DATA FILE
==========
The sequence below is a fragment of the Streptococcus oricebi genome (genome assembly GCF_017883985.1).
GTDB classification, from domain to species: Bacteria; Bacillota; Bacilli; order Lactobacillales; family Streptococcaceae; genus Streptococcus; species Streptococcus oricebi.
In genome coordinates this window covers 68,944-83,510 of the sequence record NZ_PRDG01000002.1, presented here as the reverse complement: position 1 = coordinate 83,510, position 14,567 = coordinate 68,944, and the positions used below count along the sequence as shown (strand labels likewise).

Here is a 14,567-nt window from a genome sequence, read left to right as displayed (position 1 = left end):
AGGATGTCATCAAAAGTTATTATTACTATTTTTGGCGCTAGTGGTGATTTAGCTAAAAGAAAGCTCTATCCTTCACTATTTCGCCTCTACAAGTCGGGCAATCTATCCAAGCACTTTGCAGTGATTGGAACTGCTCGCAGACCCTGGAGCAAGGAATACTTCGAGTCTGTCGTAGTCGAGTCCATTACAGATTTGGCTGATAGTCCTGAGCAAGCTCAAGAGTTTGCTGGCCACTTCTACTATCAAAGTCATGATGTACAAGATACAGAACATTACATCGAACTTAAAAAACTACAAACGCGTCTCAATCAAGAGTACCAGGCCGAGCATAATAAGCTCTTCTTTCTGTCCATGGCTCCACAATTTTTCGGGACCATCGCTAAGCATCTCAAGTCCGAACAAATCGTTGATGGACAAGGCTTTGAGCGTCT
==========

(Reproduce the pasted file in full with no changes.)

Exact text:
The sequence below is a fragment of the Streptococcus oricebi genome (genome assembly GCF_017883985.1).
GTDB classification, from domain to species: Bacteria; Bacillota; Bacilli; order Lactobacillales; family Streptococcaceae; genus Streptococcus; species Streptococcus oricebi.
In genome coordinates this window covers 68,944-83,510 of the sequence record NZ_PRDG01000002.1, presented here as the reverse complement: position 1 = coordinate 83,510, position 14,567 = coordinate 68,944, and the positions used below count along the sequence as shown (strand labels likewise).

Here is a 14,567-nt window from a genome sequence, read left to right as displayed (position 1 = left end):
AGGATGTCATCAAAAGTTATTATTACTATTTTTGGCGCTAGTGGTGATTTAGCTAAAAGAAAGCTCTATCCTTCACTATTTCGCCTCTACAAGTCGGGCAATCTATCCAAGCACTTTGCAGTGATTGGAACTGCTCGCAGACCCTGGAGCAAGGAATACTTCGAGTCTGTCGTAGTCGAGTCCATTACAGATTTGGCTGATAGTCCTGAGCAAGCTCAAGAGTTTGCTGGCCACTTCTACTATCAAAGTCATGATGTACAAGATACAGAACATTACATCGAACTTAAAAAACTACAAACGCGTCTCAATCAAGAGTACCAGGCCGAGCATAATAAGCTCTTCTTTCTGTCCATGGCTCCACAATTTTTCGGGACCATCGCTAAGCATCTCAAGTCCGAACAAATCGTTGATGGACAAGGCTTTGAGCGTCT